Twitter Rolls Out Two Important Accessibility Enhancements that will surely catch your interest. Every day, millions of people make use of the internet every day, including those who spend most of their waking hours on social media. This might come as a surprise to some, but not all of these users get to see images or read text easily.
People who have visual impairments often rely on accessibility features that are, unfortunately, sometimes non-existent or terribly unusable on some platforms.
Twitter Rolls Out Two Important Accessibility Enhancements
One major culprit is the humble image, it makes use of a certain amount of vision to adequately perceive. The text description in the ideal world comes with all images so that we can all benefit from them, but it is not all the platforms that make it a lot easier to add this type of text. Social networks are notoriously bad when it comes to this type of text. Social networks can get really bad when it comes to this sort of accessibility feature, but Twitter is finally taking a major step that would make it platform more accessible to everybody, which includes those who might not be able to see what is going n in their timelines.
ALT, short for “alternative text,” have been existing for quite a long time now, and it was a way to use a piece of text to describe an image and was primarily designed to serve as a placeholder in case an image failed to load or if a web browser does not offer support for displaying images at all. This capability would eventually become a critical accessibility feature that screen readers get to speak the description of an image for users that are visually impaired.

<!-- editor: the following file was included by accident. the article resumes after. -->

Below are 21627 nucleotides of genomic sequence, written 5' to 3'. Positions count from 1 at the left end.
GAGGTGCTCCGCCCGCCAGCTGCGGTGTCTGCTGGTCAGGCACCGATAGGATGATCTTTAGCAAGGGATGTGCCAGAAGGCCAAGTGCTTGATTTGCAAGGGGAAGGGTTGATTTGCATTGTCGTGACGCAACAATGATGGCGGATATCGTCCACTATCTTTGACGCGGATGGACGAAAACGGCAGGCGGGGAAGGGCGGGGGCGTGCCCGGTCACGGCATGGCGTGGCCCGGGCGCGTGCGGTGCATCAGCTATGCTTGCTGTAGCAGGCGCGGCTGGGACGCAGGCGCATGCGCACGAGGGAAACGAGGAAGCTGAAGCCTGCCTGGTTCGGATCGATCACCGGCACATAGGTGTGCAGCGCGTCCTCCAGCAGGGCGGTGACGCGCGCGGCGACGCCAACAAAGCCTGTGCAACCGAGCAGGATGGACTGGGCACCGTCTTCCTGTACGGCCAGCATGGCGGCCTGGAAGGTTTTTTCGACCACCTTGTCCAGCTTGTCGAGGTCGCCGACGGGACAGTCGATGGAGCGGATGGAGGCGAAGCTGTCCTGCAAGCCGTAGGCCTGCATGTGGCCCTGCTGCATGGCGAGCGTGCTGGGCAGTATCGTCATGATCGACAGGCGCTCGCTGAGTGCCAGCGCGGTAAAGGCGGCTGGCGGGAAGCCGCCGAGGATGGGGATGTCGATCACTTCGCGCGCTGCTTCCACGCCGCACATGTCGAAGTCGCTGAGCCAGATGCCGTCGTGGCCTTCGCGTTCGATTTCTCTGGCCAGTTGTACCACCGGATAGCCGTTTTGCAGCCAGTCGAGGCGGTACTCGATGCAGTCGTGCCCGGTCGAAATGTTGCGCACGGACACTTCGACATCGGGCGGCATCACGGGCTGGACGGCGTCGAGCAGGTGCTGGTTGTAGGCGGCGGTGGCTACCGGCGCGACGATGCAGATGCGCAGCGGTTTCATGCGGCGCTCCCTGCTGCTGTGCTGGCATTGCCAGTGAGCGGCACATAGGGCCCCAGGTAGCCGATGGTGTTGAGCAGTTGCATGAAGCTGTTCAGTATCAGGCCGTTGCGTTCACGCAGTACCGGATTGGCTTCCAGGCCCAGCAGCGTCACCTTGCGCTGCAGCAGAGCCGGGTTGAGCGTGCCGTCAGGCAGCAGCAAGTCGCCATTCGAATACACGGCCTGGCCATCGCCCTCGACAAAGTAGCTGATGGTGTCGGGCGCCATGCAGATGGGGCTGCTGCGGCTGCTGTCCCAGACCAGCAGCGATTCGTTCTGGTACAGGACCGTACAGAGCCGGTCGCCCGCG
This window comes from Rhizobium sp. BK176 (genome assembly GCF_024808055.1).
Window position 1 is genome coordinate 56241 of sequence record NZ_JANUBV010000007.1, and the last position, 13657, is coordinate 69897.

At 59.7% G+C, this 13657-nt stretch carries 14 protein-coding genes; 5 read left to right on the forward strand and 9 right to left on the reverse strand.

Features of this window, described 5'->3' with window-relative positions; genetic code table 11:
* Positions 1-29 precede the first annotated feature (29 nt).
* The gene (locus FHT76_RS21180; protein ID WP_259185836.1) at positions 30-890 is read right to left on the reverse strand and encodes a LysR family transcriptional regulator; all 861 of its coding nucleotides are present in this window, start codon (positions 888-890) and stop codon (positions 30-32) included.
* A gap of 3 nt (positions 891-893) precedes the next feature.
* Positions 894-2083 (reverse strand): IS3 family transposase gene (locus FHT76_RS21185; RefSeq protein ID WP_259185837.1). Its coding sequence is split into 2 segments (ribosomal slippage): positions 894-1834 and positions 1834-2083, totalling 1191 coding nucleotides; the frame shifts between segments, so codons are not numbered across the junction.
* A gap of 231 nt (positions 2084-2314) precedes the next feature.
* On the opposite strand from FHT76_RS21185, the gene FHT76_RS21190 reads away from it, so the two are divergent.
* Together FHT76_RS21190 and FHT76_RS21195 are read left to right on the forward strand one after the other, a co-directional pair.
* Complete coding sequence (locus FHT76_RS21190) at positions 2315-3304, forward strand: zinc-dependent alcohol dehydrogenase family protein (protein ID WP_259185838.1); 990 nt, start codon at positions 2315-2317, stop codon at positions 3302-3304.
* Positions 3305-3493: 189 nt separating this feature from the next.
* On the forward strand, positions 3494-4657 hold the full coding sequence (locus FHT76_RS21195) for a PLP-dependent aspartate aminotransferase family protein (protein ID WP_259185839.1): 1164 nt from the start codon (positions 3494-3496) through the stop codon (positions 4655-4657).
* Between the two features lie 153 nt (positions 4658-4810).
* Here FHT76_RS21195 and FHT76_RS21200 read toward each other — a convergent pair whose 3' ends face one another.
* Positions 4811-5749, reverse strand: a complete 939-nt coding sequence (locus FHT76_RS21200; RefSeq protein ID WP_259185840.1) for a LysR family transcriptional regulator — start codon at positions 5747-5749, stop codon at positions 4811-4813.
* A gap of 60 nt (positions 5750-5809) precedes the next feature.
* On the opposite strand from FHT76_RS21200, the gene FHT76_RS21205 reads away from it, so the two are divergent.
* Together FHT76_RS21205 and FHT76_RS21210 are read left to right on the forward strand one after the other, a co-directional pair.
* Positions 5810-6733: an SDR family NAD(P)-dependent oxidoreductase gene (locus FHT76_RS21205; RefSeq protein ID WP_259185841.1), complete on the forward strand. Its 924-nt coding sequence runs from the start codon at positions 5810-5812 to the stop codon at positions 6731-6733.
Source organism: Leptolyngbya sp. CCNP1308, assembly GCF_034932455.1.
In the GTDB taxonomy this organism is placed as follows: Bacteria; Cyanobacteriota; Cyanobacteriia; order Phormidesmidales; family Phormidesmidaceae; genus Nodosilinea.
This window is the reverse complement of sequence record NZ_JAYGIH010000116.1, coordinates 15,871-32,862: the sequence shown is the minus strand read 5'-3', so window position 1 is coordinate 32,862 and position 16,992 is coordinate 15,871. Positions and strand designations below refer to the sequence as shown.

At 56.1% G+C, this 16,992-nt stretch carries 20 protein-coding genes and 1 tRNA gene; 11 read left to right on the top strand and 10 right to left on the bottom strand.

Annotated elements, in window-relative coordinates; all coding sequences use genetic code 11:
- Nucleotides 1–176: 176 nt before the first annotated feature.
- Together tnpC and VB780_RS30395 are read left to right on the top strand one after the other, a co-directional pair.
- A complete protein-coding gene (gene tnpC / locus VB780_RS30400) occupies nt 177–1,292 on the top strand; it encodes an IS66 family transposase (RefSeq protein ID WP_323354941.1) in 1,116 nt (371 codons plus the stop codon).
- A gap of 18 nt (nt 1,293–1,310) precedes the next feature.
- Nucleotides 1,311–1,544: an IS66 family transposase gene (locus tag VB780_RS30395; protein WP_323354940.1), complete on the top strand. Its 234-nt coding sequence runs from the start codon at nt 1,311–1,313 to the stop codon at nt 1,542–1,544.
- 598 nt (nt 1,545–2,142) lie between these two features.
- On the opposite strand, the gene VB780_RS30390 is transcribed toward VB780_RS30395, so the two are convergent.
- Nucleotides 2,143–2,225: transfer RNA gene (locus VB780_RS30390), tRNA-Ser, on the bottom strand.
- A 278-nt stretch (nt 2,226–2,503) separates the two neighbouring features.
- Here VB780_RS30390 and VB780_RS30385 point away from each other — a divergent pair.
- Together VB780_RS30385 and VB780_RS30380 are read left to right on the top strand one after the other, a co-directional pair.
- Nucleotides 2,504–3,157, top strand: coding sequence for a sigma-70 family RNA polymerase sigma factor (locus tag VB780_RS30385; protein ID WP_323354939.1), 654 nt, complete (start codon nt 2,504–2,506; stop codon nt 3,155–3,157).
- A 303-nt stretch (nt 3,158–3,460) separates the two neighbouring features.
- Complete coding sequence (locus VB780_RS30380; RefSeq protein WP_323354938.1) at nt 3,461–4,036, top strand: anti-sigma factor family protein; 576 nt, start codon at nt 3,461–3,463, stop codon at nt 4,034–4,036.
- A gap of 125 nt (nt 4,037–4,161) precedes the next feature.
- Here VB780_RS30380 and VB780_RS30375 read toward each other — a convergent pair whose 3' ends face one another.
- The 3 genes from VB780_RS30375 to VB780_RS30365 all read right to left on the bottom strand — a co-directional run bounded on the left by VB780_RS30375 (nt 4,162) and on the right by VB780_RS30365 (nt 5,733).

Although it is a great practice to offer ALT text for images that you upload to a page or a social network, it is not that easy for you to do that, especially when the platform does not make such a feature readily apparent. Twitter at the moment has rolled two major enhancements that are related to this, starting with a prominent “ALT” badge in the corner of images that would carry text descriptions. Clicking or tapping on this badge would trigger a description popup, which can be used by screen readers or simply offer some additional details concerning an image.
Where to Add Image Description on Twitter
Also, Twitter is making it a lot easier to add description photos. Although it has been quite possible to add descriptive text on Twitter ever since 2016, the feature was an easy-to-miss feature. Now, we see a very visible “Add description” Button and an “+ALT” badge on mobile in other to call your attention to that simple and useful action.
Interestingly, you get to add up to about 1,000 characters for just one image description – far more than you get to publish in a regular tweet. It is not quite hard to imagine some users take advantage of this freedom to go beyond the platform’s 280-character limit, but one should be mindful of what ALT was Designed for, to begin with. Nobody would want to listen to 1,000 character ramble barely related to the photo that it is describing, especially when it is voiced out by a reader on the screen.